Moving toward the big picture and thinking of things like your career goals, personal milestones, and creative identity can inspire fear, denial or apprehension – especially for creatives who work for themselves.
Nikita, a burn out coach and consultant who helps people reflect, prioritize, and manage their life goals, offered some advice about stepping back in order to move forward. He didn’t only emphasize moving forward – but moving in a conscious direction.
Most of his clients benefit from a daily reflection period. Just 5-10 minutes to think about their underlying motivations and drivers allowed them to reassess and reboot, without getting swept up in competing goals.
Upon hearing this from Nikita, I was reminded of the talks that we had on protecting your sacred downtime. Creatives often place too much emphasis on ‘uptime’ where they are constantly planning, problem solving, and producing. As a result, times of rest and relaxation may be treated as things that ‘just happen’ on their own. To maintain a healthy mind, body, and creative career, we must maintain a deliberate and intentional approach to our downtime.
I recently read a book called Grit by Angela Duckworth, that featured a doctor that pioneered some of the first large-scale mindfulness programs in American hospitals. Among his long volunteer shifts and struggles to make ends meet, the doctor maintained a self-reflection practice where he meditated daily and made journal entries. His discovery is surprising but truthful for many young professionals. He said, “I woke early in the morning and I worked long into the night. Many details escape me but I do remember this: it wasn’t until I stopped to reflect until I realized what had happened.”
We can get so caught up in the never-ending to do lists and upcoming deadlines in the freelance world. It isn’t until we step back that we can truly get perspective on the bigger picture of our careers and our lives.
Perhaps a more drastic, long-term approach to such reflection is a practice borrowed from academia – the sabbatical. Stefan Sagmeister, design rockstar and recreational nudist, outlines the average western career structure in his TED talk The Power of Time Off:
- 25 years learning
- 40 years working
- 15 years retirement
He has decided to reconfigure his career – and his life – by taking 5 years off from retirement. Instead, every 7 years he’ll take a year off.
Among the obvious pros of this approach, Sagmeister notes that this adds a great deal of perspective and value to his daily work. The time off and mental distance flows back into the work he does on a daily basis.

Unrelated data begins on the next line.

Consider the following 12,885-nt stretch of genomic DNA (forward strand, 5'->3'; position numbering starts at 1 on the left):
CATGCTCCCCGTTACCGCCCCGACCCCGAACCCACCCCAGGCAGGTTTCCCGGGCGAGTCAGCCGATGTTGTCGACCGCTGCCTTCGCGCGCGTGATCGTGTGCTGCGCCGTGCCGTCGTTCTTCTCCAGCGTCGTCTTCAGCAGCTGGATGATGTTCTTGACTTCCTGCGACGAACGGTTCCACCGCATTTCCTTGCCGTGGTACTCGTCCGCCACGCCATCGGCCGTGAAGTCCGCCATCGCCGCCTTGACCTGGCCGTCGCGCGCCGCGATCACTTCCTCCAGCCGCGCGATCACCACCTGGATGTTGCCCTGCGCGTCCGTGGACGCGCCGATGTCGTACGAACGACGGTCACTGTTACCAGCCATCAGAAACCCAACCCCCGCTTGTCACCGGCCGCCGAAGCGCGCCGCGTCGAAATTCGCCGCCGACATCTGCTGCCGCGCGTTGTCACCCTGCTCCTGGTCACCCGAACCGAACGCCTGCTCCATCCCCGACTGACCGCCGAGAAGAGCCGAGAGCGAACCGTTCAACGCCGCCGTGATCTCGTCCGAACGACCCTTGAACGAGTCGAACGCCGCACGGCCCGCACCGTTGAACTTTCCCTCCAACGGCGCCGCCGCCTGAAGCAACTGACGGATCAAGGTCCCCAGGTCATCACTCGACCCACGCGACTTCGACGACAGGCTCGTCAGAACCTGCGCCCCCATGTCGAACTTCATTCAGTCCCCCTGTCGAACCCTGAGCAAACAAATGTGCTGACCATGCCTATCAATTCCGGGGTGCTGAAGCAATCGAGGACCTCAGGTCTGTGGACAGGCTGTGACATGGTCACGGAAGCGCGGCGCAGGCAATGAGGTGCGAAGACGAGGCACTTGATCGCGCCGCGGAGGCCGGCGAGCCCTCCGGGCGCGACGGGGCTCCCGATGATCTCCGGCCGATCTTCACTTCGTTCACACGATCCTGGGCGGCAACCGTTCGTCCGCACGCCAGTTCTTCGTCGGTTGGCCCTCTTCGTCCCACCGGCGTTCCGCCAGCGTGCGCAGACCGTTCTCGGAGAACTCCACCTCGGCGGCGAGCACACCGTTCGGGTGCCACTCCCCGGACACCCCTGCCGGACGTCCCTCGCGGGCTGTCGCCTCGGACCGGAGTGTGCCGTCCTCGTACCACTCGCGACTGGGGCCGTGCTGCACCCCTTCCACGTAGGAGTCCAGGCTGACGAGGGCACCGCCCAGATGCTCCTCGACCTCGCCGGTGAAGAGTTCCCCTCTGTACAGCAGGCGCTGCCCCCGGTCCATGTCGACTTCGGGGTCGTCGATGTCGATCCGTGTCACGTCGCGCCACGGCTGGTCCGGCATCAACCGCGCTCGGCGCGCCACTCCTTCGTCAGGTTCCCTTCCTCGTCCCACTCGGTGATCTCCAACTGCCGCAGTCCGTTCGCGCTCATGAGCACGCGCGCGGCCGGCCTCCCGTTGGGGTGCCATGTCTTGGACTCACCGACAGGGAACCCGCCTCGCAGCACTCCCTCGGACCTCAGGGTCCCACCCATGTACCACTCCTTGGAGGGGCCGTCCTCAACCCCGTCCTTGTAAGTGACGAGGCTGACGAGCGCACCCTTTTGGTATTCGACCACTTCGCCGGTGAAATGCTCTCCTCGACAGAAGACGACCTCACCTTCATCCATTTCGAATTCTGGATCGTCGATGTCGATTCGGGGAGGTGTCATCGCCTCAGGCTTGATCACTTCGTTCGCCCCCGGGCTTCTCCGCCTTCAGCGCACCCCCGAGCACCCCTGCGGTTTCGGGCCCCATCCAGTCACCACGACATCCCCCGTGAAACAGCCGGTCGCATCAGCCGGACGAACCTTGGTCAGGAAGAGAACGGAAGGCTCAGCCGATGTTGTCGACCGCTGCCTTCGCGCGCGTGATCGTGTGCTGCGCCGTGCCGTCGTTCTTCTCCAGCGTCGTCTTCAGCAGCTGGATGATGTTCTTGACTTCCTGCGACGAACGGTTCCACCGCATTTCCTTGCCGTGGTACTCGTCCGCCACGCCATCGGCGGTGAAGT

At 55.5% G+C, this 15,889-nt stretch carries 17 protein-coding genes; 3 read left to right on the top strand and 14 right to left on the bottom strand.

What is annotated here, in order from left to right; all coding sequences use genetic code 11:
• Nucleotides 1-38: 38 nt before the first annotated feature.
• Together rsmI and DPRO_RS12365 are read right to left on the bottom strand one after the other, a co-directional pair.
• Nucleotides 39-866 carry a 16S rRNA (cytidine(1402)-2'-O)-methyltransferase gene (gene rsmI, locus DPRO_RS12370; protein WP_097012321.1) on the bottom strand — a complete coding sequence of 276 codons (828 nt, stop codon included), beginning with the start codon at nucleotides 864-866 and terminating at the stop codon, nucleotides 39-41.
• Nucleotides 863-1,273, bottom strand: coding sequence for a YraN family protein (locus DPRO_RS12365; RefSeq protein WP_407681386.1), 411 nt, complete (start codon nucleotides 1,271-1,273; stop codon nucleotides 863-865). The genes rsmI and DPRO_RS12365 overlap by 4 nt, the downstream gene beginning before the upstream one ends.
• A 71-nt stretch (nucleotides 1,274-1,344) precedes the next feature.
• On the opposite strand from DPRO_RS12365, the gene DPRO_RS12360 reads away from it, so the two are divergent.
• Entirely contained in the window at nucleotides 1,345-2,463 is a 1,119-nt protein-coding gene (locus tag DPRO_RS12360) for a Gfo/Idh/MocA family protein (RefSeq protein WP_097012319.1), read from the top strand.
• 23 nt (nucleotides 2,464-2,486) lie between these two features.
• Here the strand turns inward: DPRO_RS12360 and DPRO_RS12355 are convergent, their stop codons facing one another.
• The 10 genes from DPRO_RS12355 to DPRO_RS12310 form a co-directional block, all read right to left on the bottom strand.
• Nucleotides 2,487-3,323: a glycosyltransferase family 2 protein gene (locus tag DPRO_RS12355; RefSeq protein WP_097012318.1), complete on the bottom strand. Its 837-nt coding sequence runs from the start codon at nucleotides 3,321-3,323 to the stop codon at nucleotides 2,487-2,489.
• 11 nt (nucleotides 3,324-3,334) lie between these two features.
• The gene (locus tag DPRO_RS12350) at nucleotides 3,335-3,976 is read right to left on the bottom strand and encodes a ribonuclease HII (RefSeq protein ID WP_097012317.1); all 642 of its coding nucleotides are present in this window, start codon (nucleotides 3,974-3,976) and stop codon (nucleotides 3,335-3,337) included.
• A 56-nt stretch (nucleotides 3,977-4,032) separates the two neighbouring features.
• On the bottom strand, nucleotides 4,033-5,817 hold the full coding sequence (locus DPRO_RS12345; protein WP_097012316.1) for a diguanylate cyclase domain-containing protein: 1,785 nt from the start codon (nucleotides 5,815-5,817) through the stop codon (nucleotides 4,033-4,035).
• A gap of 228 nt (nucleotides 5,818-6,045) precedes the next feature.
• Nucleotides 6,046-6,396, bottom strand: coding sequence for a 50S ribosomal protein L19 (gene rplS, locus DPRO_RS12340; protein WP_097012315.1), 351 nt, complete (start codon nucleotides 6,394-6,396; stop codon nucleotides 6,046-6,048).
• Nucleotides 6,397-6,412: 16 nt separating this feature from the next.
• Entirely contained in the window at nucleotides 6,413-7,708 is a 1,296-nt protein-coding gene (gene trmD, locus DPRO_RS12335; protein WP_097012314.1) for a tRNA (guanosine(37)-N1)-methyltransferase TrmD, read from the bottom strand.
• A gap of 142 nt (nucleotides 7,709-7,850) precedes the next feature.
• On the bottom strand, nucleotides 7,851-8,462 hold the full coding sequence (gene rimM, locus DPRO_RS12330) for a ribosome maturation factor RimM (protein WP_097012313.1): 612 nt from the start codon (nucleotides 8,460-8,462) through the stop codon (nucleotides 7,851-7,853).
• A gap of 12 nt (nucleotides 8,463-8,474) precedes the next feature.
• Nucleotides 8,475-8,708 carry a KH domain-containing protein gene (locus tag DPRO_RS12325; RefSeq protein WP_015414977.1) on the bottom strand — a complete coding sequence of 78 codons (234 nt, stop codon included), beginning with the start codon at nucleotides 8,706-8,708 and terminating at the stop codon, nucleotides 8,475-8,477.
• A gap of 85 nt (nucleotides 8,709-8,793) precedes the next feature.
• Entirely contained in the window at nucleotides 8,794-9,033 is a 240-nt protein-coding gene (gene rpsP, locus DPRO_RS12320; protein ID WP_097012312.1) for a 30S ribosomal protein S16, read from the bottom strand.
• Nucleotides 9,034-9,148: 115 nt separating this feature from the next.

Another, slightly less famous but equally awesome designer, is my friend and former design instructor, Jayson Zaleski. Upon facing some large turning points in his life, Jayson decided it was time to reevaluate his approach to his creative work. After dedicating a decade of his career to a high-profile design studio in downtown Toronto, he found that he hadn’t created any personal work in ages.
He decided to take a year off to live a frugal lifestyle enriched with lectures, art events, and plenty of reading. To record all of his new ideas, Jayson started journaling and sharing his drawings over Instagram. The floodgates were now open. Over the course of several months, Jayson amassed a following of over 6,000 without investing any time into personal marketing.
“Your work at times might seem self-interested or selfish but pursuing personal work can effect your style in ways of output that are almost unimaginable,” Jayson shares.
Even if you are exploring creative passions or pursuits for personal gain, they can ultimately influence your professional success as well. Usually in unexpected ways, and often for the better! While regular vacations limit your ability to filter your experiences and enact long-term lifestyle changes, a longer leave can have profound effects.
Jayson has seen changes in his professional life, where much interest has come not from design work but from the new personal projects he has undertaken. His minimalist lifestyle has also had an impact on other areas, inspiring him to take a new approach to budgeting and time management.
“By reflecting, the active decision of scaling back and living a more modest lifestyle has impacted and influenced my life in ways that were completely unforeseen when starting this journey,” he explains.
Nikita also reminds us that we can continue this practice in more moderation, recognizing that not everyone has the flexibility or luxury of an extended break. “It doesn’t have to be so formal. It doesn’t have to be a year long. It can be a weekend off or a week off. If you can’t take a couple days off, there’s probably an issue with your business.”
We can get so locked up in our continuum of goal setting and performance evaluations. In this whole tangle, one can lose touch with the things that are important to us and drive us.
Whether you are struggling with a project brief, personal practice, or your broader career goals and definition, optimism is key to success and balance. Step back and stay positive to achieve your goals, improve your output, and push your practice into new territories.